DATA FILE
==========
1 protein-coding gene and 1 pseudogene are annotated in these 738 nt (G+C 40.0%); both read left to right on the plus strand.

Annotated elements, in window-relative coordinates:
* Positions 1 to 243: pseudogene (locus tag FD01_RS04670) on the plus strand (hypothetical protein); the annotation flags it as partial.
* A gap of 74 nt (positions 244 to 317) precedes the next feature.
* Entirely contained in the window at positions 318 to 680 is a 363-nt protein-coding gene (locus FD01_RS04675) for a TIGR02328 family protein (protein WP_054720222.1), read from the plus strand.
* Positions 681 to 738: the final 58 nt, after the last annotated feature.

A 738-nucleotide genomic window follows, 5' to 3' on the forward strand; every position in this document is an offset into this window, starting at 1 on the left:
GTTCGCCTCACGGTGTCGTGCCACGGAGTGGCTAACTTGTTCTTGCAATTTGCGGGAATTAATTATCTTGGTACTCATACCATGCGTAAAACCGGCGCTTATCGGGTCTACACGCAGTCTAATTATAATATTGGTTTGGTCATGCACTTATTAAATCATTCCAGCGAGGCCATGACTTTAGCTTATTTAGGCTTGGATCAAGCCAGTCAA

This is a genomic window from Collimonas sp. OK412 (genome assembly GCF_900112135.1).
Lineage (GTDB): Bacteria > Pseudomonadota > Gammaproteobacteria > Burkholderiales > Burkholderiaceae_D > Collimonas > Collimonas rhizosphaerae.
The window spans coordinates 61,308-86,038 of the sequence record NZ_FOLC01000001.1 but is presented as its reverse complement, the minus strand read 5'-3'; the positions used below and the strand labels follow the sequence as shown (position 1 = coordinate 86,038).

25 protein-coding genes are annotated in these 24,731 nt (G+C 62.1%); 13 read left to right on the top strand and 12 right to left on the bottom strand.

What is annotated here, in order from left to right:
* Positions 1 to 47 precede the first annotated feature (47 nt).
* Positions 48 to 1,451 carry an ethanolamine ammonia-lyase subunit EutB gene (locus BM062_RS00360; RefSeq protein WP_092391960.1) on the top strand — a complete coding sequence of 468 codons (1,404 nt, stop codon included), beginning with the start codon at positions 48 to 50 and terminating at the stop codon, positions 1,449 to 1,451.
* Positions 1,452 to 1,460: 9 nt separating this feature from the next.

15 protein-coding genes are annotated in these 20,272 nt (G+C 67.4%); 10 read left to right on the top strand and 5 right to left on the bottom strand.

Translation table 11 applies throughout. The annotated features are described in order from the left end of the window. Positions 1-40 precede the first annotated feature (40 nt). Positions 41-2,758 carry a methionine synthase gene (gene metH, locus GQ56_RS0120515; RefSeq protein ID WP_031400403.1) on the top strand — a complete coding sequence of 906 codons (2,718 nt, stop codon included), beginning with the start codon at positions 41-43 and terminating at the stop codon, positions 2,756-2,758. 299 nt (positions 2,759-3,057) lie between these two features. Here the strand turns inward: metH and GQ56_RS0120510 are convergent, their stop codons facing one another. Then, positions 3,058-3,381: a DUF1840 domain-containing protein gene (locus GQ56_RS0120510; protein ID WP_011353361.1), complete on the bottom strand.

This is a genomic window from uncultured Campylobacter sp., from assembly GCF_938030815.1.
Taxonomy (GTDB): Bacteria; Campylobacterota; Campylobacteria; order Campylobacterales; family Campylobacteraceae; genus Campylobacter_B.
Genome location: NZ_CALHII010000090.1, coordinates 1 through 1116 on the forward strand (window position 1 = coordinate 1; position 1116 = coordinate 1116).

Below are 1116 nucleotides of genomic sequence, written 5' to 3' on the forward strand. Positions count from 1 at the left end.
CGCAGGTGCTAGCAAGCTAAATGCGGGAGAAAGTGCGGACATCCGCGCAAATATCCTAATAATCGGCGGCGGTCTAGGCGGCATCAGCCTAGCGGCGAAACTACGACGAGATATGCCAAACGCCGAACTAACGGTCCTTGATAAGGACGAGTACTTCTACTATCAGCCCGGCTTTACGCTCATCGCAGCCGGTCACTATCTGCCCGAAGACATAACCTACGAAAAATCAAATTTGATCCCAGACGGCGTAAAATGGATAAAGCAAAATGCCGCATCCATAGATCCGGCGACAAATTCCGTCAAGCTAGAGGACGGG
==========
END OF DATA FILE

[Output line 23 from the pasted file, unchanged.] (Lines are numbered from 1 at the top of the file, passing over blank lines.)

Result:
CGCAGGTGCTAGCAAGCTAAATGCGGGAGAAAGTGCGGACATCCGCGCAAATATCCTAATAATCGGCGGCGGTCTAGGCGGCATCAGCCTAGCGGCGAAACTACGACGAGATATGCCAAACGCCGAACTAACGGTCCTTGATAAGGACGAGTACTTCTACTATCAGCCCGGCTTTACGCTCATCGCAGCCGGTCACTATCTGCCCGAAGACATAACCTACGAAAAATCAAATTTGATCCCAGACGGCGTAAAATGGATAAAGCAAAATGCCGCATCCATAGATCCGGCGACAAATTCCGTCAAGCTAGAGGACGGG